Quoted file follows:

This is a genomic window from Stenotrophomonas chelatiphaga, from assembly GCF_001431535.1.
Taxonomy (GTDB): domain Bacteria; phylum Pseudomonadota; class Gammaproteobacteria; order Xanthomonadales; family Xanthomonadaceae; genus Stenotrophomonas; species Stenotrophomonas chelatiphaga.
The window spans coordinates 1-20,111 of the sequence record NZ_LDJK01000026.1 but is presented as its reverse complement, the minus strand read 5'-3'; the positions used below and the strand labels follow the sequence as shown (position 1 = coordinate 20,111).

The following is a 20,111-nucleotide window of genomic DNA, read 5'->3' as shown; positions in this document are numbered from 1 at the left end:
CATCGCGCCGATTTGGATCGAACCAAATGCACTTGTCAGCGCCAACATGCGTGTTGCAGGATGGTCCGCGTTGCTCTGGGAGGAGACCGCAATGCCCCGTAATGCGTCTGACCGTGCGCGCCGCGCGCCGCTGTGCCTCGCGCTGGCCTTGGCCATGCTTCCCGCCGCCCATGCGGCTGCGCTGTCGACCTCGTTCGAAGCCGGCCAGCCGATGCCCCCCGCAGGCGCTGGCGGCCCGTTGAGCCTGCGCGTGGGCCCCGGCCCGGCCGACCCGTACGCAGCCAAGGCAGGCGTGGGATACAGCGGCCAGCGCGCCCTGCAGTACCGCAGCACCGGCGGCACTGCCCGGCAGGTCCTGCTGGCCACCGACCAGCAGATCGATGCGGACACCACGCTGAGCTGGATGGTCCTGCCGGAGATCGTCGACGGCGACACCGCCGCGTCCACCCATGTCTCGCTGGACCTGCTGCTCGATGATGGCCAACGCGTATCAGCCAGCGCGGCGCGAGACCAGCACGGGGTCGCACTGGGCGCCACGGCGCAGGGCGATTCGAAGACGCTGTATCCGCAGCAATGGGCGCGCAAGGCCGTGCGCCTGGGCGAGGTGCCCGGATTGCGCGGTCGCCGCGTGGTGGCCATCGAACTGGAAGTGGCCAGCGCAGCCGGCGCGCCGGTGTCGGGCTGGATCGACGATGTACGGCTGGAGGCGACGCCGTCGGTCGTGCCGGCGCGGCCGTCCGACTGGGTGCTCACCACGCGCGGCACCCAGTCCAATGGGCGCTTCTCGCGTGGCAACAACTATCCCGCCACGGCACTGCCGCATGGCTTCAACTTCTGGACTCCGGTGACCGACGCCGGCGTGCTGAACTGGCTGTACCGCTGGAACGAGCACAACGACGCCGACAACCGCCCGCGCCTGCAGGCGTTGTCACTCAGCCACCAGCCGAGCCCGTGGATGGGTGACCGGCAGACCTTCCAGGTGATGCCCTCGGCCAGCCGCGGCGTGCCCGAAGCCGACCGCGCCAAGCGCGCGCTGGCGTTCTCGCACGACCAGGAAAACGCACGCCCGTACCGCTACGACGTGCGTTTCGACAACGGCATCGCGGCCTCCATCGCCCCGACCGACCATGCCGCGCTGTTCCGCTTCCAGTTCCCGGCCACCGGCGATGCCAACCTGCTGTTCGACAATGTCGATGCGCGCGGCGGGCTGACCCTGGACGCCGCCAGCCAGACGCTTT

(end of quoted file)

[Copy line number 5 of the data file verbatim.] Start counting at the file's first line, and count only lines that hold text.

CATCGCGCCGATTTGGATCGAACCAAATGCACTTGTCAGCGCCAACATGCGTGTTGCAGGATGGTCCGCGTTGCTCTGGGAGGAGACCGCAATGCCCCGTAATGCGTCTGACCGTGCGCGCCGCGCGCCGCTGTGCCTCGCGCTGGCCTTGGCCATGCTTCCCGCCGCCCATGCGGCTGCGCTGTCGACCTCGTTCGAAGCCGGCCAGCCGATGCCCCCCGCAGGCGCTGGCGGCCCGTTGAGCCTGCGCGTGGGCCCCGGCCCGGCCGACCCGTACGCAGCCAAGGCAGGCGTGGGATACAGCGGCCAGCGCGCCCTGCAGTACCGCAGCACCGGCGGCACTGCCCGGCAGGTCCTGCTGGCCACCGACCAGCAGATCGATGCGGACACCACGCTGAGCTGGATGGTCCTGCCGGAGATCGTCGACGGCGACACCGCCGCGTCCACCCATGTCTCGCTGGACCTGCTGCTCGATGATGGCCAACGCGTATCAGCCAGCGCGGCGCGAGACCAGCACGGGGTCGCACTGGGCGCCACGGCGCAGGGCGATTCGAAGACGCTGTATCCGCAGCAATGGGCGCGCAAGGCCGTGCGCCTGGGCGAGGTGCCCGGATTGCGCGGTCGCCGCGTGGTGGCCATCGAACTGGAAGTGGCCAGCGCAGCCGGCGCGCCGGTGTCGGGCTGGATCGACGATGTACGGCTGGAGGCGACGCCGTCGGTCGTGCCGGCGCGGCCGTCCGACTGGGTGCTCACCACGCGCGGCACCCAGTCCAATGGGCGCTTCTCGCGTGGCAACAACTATCCCGCCACGGCACTGCCGCATGGCTTCAACTTCTGGACTCCGGTGACCGACGCCGGCGTGCTGAACTGGCTGTACCGCTGGAACGAGCACAACGACGCCGACAACCGCCCGCGCCTGCAGGCGTTGTCACTCAGCCACCAGCCGAGCCCGTGGATGGGTGACCGGCAGACCTTCCAGGTGATGCCCTCGGCCAGCCGCGGCGTGCCCGAAGCCGACCGCGCCAAGCGCGCGCTGGCGTTCTCGCACGACCAGGAAAACGCACGCCCGTACCGCTACGACGTGCGTTTCGACAACGGCATCGCGGCCTCCATCGCCCCGACCGACCATGCCGCGCTGTTCCGCTTCCAGTTCCCGGCCACCGGCGATGCCAACCTGCTGTTCGACAATGTCGATGCGCGCGGCGGGCTGACCCTGGACGCCGCCAGCCAGACGCTTT